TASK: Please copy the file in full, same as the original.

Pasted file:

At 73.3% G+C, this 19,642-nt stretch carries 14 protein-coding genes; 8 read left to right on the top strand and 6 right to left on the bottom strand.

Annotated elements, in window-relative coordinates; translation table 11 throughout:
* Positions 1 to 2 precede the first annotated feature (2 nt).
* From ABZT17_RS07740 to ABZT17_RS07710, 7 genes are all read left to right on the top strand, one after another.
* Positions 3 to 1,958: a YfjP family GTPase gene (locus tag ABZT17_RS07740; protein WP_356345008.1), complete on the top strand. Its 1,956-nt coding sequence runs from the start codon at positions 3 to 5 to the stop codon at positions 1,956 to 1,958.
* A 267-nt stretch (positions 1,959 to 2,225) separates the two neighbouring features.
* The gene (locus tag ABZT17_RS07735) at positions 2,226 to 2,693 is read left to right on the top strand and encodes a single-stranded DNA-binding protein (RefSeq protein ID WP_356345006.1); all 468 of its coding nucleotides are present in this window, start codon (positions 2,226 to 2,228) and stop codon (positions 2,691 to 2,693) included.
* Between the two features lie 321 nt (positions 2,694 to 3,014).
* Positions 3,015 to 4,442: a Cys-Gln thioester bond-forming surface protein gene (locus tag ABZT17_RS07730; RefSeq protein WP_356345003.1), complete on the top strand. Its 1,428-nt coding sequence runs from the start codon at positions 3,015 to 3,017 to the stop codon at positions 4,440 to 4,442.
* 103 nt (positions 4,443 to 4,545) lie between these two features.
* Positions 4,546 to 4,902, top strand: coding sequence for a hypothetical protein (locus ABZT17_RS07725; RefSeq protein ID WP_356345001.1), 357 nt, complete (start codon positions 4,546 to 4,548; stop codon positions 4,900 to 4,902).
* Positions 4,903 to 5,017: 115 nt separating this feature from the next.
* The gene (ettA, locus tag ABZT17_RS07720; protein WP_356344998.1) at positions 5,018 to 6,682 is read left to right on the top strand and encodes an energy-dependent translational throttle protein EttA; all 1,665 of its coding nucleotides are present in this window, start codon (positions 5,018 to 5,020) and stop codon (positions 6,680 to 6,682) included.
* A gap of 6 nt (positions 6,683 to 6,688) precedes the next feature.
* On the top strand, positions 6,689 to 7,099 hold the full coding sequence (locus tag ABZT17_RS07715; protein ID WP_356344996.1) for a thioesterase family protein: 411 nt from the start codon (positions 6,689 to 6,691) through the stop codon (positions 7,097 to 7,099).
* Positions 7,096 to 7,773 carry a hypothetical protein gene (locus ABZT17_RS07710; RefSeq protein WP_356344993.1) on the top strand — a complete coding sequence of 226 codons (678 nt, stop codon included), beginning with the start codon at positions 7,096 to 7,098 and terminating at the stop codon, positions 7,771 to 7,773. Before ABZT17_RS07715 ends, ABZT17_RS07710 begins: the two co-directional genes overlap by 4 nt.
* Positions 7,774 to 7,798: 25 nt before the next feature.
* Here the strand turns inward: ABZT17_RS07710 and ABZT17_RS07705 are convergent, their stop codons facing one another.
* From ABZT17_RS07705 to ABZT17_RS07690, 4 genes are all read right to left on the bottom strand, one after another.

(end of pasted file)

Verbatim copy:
At 73.3% G+C, this 19,642-nt stretch carries 14 protein-coding genes; 8 read left to right on the top strand and 6 right to left on the bottom strand.

Annotated elements, in window-relative coordinates; translation table 11 throughout:
* Positions 1 to 2 precede the first annotated feature (2 nt).
* From ABZT17_RS07740 to ABZT17_RS07710, 7 genes are all read left to right on the top strand, one after another.
* Positions 3 to 1,958: a YfjP family GTPase gene (locus tag ABZT17_RS07740; protein WP_356345008.1), complete on the top strand. Its 1,956-nt coding sequence runs from the start codon at positions 3 to 5 to the stop codon at positions 1,956 to 1,958.
* A 267-nt stretch (positions 1,959 to 2,225) separates the two neighbouring features.
* The gene (locus tag ABZT17_RS07735) at positions 2,226 to 2,693 is read left to right on the top strand and encodes a single-stranded DNA-binding protein (RefSeq protein ID WP_356345006.1); all 468 of its coding nucleotides are present in this window, start codon (positions 2,226 to 2,228) and stop codon (positions 2,691 to 2,693) included.
* Between the two features lie 321 nt (positions 2,694 to 3,014).
* Positions 3,015 to 4,442: a Cys-Gln thioester bond-forming surface protein gene (locus tag ABZT17_RS07730; RefSeq protein WP_356345003.1), complete on the top strand. Its 1,428-nt coding sequence runs from the start codon at positions 3,015 to 3,017 to the stop codon at positions 4,440 to 4,442.
* 103 nt (positions 4,443 to 4,545) lie between these two features.
* Positions 4,546 to 4,902, top strand: coding sequence for a hypothetical protein (locus ABZT17_RS07725; RefSeq protein ID WP_356345001.1), 357 nt, complete (start codon positions 4,546 to 4,548; stop codon positions 4,900 to 4,902).
* Positions 4,903 to 5,017: 115 nt separating this feature from the next.
* The gene (ettA, locus tag ABZT17_RS07720; protein WP_356344998.1) at positions 5,018 to 6,682 is read left to right on the top strand and encodes an energy-dependent translational throttle protein EttA; all 1,665 of its coding nucleotides are present in this window, start codon (positions 5,018 to 5,020) and stop codon (positions 6,680 to 6,682) included.
* A gap of 6 nt (positions 6,683 to 6,688) precedes the next feature.
* On the top strand, positions 6,689 to 7,099 hold the full coding sequence (locus tag ABZT17_RS07715; protein ID WP_356344996.1) for a thioesterase family protein: 411 nt from the start codon (positions 6,689 to 6,691) through the stop codon (positions 7,097 to 7,099).
* Positions 7,096 to 7,773 carry a hypothetical protein gene (locus ABZT17_RS07710; RefSeq protein WP_356344993.1) on the top strand — a complete coding sequence of 226 codons (678 nt, stop codon included), beginning with the start codon at positions 7,096 to 7,098 and terminating at the stop codon, positions 7,771 to 7,773. Before ABZT17_RS07715 ends, ABZT17_RS07710 begins: the two co-directional genes overlap by 4 nt.
* Positions 7,774 to 7,798: 25 nt before the next feature.
* Here the strand turns inward: ABZT17_RS07710 and ABZT17_RS07705 are convergent, their stop codons facing one another.
* From ABZT17_RS07705 to ABZT17_RS07690, 4 genes are all read right to left on the bottom strand, one after another.